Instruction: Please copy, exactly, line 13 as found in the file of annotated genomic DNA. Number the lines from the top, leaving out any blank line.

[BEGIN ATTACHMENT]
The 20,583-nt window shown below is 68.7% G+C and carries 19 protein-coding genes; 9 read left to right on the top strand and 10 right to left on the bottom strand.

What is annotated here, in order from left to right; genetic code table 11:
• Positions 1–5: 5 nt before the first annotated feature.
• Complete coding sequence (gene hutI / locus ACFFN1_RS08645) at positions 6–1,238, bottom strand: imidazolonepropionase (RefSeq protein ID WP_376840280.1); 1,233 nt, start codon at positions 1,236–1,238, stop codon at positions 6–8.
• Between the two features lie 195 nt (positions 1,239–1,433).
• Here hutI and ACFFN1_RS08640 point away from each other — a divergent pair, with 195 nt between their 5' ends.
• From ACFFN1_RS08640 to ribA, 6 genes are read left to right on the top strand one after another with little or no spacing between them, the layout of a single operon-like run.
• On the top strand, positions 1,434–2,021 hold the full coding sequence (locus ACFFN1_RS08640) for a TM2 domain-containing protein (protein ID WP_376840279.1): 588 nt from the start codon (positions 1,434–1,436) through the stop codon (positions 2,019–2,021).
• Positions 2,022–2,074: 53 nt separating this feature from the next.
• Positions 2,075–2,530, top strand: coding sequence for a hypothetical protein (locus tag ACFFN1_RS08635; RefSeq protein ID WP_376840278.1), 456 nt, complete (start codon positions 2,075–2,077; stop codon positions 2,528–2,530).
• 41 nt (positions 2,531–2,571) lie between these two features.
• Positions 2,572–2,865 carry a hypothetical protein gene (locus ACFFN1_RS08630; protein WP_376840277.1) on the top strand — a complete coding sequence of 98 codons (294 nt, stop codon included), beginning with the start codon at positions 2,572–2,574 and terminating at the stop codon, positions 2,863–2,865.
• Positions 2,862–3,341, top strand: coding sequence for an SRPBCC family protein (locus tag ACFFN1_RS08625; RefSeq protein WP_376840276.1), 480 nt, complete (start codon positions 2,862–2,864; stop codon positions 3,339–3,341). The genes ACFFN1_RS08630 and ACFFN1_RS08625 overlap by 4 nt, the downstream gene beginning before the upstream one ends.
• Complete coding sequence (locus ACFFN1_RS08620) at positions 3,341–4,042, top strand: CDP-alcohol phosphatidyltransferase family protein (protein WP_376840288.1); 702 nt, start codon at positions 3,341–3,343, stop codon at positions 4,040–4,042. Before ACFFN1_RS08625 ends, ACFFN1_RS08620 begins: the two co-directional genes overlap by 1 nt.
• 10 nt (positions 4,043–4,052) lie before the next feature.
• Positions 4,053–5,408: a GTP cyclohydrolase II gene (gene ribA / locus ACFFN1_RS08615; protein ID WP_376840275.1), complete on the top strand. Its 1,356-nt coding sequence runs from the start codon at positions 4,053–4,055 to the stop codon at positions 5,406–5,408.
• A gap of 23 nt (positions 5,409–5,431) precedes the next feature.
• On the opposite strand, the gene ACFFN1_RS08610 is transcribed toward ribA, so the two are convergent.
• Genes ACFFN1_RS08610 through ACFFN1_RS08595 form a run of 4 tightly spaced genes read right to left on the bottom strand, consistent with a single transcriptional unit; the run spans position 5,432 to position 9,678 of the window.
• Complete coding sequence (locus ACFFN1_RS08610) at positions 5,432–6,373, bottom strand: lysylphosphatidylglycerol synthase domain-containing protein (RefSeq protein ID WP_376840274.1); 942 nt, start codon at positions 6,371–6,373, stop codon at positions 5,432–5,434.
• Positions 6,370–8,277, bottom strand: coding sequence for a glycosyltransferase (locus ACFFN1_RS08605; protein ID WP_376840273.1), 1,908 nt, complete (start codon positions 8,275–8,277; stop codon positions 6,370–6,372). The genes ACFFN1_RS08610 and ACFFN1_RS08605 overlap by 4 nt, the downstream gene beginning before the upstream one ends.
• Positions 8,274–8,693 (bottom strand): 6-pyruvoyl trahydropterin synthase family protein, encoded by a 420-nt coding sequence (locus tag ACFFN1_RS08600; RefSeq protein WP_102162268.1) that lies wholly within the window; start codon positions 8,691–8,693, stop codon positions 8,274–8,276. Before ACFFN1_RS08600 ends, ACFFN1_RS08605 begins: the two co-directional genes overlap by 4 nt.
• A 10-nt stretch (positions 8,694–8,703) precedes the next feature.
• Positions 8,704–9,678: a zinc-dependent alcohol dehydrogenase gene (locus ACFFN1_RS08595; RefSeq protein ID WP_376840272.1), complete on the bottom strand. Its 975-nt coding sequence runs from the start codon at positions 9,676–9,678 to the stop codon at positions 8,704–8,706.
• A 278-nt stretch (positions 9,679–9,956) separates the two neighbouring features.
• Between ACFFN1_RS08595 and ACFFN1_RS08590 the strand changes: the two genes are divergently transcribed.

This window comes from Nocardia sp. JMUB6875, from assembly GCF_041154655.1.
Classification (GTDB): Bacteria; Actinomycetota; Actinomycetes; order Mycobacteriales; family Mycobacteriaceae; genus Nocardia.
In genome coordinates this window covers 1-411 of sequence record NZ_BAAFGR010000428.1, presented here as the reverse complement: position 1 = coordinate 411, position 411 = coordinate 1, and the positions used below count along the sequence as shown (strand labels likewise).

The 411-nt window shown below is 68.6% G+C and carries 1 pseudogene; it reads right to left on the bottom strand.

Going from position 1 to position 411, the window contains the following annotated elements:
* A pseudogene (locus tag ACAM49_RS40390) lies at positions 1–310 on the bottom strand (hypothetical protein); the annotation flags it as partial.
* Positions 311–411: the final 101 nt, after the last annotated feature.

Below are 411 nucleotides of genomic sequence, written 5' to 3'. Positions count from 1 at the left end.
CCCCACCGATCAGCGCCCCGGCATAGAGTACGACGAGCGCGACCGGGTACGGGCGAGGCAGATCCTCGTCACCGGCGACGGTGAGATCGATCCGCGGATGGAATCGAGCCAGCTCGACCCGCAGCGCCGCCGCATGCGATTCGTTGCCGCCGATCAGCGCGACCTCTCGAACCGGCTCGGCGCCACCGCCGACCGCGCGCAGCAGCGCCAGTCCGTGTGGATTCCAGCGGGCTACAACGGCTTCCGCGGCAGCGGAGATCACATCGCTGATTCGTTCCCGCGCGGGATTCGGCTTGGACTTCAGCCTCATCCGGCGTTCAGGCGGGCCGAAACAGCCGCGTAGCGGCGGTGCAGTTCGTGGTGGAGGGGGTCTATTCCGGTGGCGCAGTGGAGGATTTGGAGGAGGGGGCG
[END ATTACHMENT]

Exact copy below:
• Positions 2,862–3,341, top strand: coding sequence for an SRPBCC family protein (locus tag ACFFN1_RS08625; RefSeq protein WP_376840276.1), 480 nt, complete (start codon positions 2,862–2,864; stop codon positions 3,339–3,341). The genes ACFFN1_RS08630 and ACFFN1_RS08625 overlap by 4 nt, the downstream gene beginning before the upstream one ends.